THE gap between renting and buying is closing, with conditions for buyers the most favourable in five years according to the latest REIWA and Curtin University Buy-Rent index.
The index reviews a range of data to determine when home ownership is more financially advantageous than renting.
“With Landgate data showing Perth’s median house price is the most affordable it’s been in six years and reiwa.com data showing Perth’s median house rent increased by $10 per week during the September quarter, the latest Buy-Rent Index has shifted more heavily in favour of buying,” REIWA president Damian Collins said.
“Another contributing factor to the improvement in affordability is declining mortgage rates, with the 10-year average having dropped from 7.3 per cent (1998 – 2008) to 6.2 per cent during the last decade (2008 – 2018).”
While it may still be considered slightly more advantageous to rent, people looking to buy can choose from many affordable suburbs, including locations near the coastal.
Armadale and Camilla are Perth’s cheapest suburbs, both have a median house price of $240,000, followed buy Calista and Hillman at $250,000, well below the overall Perth median of $505,000.
Mr Collins said the September quarter 2018 index showed median house prices in Perth would only need to increase by 2.9 per cent annually over the next 10 years to $658,000 for house purchases to be considered more financially viable than renting.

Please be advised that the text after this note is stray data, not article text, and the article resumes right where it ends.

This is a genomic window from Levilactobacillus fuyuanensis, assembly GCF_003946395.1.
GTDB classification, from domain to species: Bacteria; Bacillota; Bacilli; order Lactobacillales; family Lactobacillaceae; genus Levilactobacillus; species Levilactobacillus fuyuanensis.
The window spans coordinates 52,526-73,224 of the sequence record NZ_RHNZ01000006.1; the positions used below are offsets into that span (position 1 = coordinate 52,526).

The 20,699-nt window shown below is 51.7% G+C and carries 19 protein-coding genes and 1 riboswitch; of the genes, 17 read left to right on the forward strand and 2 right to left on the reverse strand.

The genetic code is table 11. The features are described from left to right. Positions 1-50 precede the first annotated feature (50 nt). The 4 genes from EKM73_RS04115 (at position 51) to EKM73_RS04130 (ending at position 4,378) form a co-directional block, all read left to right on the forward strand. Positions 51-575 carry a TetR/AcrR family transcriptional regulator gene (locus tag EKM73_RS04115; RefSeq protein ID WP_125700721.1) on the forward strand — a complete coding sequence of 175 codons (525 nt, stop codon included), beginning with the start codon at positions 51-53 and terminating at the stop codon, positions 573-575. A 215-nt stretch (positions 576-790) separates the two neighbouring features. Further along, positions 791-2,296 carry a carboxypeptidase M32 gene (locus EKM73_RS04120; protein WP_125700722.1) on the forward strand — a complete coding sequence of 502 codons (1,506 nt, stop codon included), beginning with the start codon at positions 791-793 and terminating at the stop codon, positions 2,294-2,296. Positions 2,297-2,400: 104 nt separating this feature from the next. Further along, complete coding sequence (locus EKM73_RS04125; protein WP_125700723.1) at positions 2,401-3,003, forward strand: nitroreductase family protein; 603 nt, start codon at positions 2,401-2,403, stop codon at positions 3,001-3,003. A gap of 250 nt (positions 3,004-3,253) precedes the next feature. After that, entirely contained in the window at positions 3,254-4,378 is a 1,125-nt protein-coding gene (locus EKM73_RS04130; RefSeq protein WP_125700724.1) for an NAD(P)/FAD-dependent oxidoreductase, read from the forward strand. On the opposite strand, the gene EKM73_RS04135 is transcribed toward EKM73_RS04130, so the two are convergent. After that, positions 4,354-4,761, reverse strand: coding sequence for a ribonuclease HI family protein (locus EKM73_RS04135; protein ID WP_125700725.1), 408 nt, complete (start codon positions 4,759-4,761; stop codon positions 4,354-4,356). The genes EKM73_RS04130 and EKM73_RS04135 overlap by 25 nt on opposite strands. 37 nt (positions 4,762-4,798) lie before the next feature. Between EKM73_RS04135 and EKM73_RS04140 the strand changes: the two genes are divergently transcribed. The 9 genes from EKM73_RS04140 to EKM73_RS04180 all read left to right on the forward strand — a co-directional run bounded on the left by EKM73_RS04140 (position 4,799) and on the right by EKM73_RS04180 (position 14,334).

While this may seem difficult to achieve, with the Perth market referred to as subdued and said to be in the midst of the longest downturn in 30 years, price growth is still possible and many suburbs recorded over 2.9 per cent growth in their median price in 2018.
Some saw incredible growth including Cockburn Central (120.8 per cent), Pickering Brook (113.8 per cent), Burswood (75.2 per cent) and O’Connor (52.7 per cent).
Several suburbs have also recorded average annual growth greater than 2.9 per cent over the past 10 years.
In the longer term, the 15-year annual average house price growth rate is 5.1 per cent, which Mr Collins said boded well for buyers.
Over the next 12 months changing conditions in the rental market could also make buying a home even more attractive, with a falling vacancy rate and declining stock levels potentially leading to rent increases.
The vacancy decreased to 2.9 per cent in December 2018, the lowest level experienced in Perth since March 2013.
Properties available for rent dropped 6 per cent to 6865 over the month and were 27 per cent lower than 12 months ago.
“If the rental market remains on its current upward trajectory, we should see rent prices increase throughout the year,” Mr Collins said.